What Teachers Need to Know

Q: Why is Florida changing standards?

Florida’s old standards (Sunshine State Standards) were described as “an inch deep and a mile wide.” In other words, teachers used to have to cover many skills, but did not have the time to explain any of them very deeply.

Both the Next Generation Sunshine State Standards and the Common Core State Standards have been described as being “fewer, higher, and clearer” than our old standards.

Now, Florida teachers will have fewer specific standards to cover in a given year, but they will be expected to cover them more intensely so students will have a deeper understanding of the critical material.

Q: Does the FCAT measure Next Generation Sunshine State Standards and Common Core State Standards?

The FCAT (now called FCAT 2.0) has been changed to measure how our students have progressed on the newer standards – the Next Generation Sunshine State Standards.

In 2015, Florida will use different tests to measure how our students have progressed on the Common Core State Standards.

Florida is part of a consortium of states called the Partnership for Assessments of Readiness in College and Careers (PARCC). This consortium of states is developing common tests to measure the common set of standards.

These PARCC tests will replace the FCAT in reading and math in 2015.

Q: How do the drops in their student’s test scores affect teacher performance evaluation?

Beginning in 2013-2014, fifty percent of a teacher’s evaluation will be based upon data. This measurement will be based upon a complete look at the “progress” of all the students the teacher taught over a 3-year period of time.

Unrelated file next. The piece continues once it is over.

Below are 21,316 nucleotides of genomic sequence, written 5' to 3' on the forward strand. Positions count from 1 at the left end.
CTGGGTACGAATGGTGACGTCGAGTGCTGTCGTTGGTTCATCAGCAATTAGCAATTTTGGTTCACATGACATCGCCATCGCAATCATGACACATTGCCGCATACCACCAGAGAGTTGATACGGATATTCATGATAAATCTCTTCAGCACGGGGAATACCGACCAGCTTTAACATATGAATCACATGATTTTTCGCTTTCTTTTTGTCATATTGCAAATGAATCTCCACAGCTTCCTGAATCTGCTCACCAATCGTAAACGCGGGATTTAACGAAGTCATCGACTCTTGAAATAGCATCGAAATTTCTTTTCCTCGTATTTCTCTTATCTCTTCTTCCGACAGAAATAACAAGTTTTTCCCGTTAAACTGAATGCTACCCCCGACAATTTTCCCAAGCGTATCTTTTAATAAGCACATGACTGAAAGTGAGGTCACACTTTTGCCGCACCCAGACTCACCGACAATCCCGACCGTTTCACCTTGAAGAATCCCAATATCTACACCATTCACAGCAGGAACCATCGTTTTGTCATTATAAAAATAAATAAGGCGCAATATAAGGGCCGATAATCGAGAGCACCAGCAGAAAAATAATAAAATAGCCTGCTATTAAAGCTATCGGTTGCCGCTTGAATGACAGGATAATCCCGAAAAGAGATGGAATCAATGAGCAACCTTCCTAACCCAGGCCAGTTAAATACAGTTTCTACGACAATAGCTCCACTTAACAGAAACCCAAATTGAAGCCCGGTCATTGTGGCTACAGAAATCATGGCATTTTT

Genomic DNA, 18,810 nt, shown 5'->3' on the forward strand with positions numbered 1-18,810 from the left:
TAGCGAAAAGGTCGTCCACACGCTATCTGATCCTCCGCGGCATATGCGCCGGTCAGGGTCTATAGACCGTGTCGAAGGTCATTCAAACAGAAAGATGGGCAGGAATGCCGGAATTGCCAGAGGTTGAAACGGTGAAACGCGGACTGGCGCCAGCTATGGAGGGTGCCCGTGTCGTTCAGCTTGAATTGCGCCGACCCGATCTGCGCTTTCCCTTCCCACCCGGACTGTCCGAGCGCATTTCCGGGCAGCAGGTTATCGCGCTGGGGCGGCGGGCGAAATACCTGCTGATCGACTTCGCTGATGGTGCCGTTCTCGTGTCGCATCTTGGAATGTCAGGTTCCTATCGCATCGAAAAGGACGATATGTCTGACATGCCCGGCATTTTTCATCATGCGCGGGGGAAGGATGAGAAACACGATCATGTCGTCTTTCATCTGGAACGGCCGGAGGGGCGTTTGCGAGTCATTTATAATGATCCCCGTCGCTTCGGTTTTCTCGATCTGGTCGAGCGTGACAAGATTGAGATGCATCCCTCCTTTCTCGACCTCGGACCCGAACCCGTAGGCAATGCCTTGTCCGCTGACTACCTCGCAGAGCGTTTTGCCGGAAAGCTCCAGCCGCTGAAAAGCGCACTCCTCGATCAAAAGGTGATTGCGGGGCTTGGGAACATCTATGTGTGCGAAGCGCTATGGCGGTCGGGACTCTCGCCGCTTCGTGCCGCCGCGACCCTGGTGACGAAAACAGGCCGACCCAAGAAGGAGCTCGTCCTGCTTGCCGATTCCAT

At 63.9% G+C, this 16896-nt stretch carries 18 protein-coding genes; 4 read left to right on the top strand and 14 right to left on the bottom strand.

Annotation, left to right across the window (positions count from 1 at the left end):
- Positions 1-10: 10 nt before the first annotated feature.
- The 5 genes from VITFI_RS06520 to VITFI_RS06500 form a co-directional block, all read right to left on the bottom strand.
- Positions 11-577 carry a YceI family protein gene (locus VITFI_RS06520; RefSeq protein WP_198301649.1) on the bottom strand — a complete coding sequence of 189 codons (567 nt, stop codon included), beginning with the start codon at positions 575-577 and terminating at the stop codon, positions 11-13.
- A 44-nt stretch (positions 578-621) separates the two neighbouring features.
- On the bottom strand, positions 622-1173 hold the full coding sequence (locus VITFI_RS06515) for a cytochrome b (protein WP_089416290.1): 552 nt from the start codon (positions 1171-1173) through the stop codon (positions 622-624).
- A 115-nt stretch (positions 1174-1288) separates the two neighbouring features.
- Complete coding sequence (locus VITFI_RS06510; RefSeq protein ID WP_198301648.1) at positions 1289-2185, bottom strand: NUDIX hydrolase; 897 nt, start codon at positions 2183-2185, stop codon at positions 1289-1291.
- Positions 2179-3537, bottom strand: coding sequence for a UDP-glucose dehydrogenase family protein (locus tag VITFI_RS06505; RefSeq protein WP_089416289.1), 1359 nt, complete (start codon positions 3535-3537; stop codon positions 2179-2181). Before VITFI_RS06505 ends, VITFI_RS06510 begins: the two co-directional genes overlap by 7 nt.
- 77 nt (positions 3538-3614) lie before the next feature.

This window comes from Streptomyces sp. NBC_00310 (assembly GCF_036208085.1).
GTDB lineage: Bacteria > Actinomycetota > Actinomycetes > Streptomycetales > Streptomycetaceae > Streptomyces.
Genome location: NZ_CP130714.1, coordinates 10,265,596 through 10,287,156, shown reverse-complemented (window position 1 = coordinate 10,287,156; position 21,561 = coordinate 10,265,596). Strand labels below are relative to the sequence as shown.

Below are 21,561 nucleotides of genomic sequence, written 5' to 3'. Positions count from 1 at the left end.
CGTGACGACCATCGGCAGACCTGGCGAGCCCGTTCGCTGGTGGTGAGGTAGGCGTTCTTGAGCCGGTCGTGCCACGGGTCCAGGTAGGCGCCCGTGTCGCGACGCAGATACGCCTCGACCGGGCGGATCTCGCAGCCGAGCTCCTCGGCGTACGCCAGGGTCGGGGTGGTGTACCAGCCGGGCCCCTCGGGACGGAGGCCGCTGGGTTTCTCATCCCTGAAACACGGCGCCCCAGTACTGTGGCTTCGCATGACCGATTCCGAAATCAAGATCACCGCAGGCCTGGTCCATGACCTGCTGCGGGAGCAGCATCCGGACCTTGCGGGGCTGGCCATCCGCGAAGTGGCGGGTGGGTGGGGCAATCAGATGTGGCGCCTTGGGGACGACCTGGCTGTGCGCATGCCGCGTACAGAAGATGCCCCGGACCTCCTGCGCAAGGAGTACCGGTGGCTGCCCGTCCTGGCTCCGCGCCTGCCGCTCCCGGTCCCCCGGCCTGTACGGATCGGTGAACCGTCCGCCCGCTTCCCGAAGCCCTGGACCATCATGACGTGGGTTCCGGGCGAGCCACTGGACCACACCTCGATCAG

For teachers who teach in FCAT tested subjects and grades, the state and your school district will be able to compare gains from the old and the new FCAT. In other words, teachers will still be able to get credit for making progress with a student even if the student’s overall achievement scores dropped during the transition to the old and the new FCAT 2.0.

The same progress measures will be able to be calculated when Florida transitions from FCAT 2.0 to PARCC assessments in 2015.

Q: What professional development is available to teachers so they are successful in teaching Next Generation Sunshine State Standards?

Research based subject area workshop trainings provided by the department and local school districts

Q: What resources are going to be available to teachers in failing schools?

Title I dollars and School Improvement Grant funding may be used by local school districts to support teacher professional development

Q: What resources are going to be available to teachers as they transition to teaching Common Core State Standards?

GE Foundation has provided $18 million to Student Achievement Partners an organization that will provide free professional development and resources to states to transition to the Common Core State Standards.

For more information please visit DOE’s special website just for teachers.